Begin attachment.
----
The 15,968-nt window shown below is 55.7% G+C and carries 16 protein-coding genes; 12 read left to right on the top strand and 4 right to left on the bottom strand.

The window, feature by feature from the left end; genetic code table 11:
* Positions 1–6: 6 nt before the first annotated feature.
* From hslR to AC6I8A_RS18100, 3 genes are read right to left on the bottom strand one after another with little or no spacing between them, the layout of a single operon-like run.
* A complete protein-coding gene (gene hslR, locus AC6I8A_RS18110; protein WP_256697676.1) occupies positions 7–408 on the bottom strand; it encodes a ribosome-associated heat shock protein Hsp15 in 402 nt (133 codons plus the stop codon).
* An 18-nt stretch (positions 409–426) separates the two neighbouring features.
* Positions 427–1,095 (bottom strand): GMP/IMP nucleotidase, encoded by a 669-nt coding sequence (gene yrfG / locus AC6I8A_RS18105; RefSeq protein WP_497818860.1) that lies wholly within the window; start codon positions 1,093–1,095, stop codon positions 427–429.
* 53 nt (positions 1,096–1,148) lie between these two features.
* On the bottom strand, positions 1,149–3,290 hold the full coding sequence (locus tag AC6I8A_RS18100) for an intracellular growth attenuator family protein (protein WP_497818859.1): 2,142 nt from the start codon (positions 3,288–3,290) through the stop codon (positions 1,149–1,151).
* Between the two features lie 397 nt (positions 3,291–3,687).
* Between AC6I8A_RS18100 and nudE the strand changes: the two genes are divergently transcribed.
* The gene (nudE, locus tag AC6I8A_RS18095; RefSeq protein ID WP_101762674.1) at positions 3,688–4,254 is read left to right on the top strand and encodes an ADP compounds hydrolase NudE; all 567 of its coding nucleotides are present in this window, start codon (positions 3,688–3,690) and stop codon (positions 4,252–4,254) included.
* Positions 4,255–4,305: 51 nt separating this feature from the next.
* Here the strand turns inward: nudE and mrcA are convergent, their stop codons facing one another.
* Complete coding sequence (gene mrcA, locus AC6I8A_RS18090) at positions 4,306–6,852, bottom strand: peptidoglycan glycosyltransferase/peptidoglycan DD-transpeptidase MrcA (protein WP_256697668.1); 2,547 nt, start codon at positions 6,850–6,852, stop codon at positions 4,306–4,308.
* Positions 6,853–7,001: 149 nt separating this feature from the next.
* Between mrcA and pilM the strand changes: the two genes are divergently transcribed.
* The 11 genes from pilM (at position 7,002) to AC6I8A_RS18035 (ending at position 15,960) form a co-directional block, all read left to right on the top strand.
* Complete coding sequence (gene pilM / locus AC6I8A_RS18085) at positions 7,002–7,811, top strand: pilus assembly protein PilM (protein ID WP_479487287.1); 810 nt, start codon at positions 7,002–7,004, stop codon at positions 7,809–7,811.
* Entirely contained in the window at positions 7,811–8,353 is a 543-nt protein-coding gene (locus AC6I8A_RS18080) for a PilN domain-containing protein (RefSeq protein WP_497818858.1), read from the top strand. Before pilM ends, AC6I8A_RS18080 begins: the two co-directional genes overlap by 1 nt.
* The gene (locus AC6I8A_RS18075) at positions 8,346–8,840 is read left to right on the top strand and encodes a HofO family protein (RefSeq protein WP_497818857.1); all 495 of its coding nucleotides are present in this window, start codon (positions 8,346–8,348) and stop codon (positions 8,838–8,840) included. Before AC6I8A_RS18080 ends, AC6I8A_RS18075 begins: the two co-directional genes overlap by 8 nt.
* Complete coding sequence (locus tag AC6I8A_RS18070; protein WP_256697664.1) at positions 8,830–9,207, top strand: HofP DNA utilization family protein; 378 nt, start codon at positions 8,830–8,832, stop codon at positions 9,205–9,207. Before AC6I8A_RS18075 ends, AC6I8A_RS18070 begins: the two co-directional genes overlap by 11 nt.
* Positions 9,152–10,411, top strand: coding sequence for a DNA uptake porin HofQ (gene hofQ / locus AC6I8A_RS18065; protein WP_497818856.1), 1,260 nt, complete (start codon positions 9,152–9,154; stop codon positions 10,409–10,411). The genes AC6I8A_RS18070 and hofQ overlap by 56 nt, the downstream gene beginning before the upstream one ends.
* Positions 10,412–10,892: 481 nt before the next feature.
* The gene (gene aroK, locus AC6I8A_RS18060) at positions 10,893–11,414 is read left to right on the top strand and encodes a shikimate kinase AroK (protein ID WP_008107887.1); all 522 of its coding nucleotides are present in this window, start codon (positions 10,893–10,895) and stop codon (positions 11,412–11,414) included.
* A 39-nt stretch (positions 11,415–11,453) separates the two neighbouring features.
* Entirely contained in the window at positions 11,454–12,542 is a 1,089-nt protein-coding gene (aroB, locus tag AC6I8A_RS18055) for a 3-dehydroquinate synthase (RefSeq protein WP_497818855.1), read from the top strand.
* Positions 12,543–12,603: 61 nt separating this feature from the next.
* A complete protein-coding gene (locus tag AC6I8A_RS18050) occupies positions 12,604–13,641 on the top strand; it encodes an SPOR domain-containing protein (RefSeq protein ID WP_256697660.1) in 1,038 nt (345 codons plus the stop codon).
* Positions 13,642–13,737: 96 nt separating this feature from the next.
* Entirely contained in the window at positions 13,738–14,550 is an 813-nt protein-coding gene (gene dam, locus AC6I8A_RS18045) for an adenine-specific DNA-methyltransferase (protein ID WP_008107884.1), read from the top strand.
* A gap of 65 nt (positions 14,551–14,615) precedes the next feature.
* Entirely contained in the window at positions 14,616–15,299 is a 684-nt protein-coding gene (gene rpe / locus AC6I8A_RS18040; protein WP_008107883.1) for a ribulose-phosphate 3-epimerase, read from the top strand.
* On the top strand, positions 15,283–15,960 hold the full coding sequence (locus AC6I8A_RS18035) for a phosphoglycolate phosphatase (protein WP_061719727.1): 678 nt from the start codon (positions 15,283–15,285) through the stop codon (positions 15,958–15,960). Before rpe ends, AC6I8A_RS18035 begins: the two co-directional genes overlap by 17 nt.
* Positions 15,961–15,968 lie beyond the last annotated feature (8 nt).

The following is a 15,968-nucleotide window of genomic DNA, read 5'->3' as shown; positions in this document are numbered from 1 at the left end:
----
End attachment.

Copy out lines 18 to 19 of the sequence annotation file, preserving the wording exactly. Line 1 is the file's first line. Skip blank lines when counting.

* The 11 genes from pilM (at position 7,002) to AC6I8A_RS18035 (ending at position 15,960) form a co-directional block, all read left to right on the top strand.
* Complete coding sequence (gene pilM / locus AC6I8A_RS18085) at positions 7,002–7,811, top strand: pilus assembly protein PilM (protein ID WP_479487287.1); 810 nt, start codon at positions 7,002–7,004, stop codon at positions 7,809–7,811.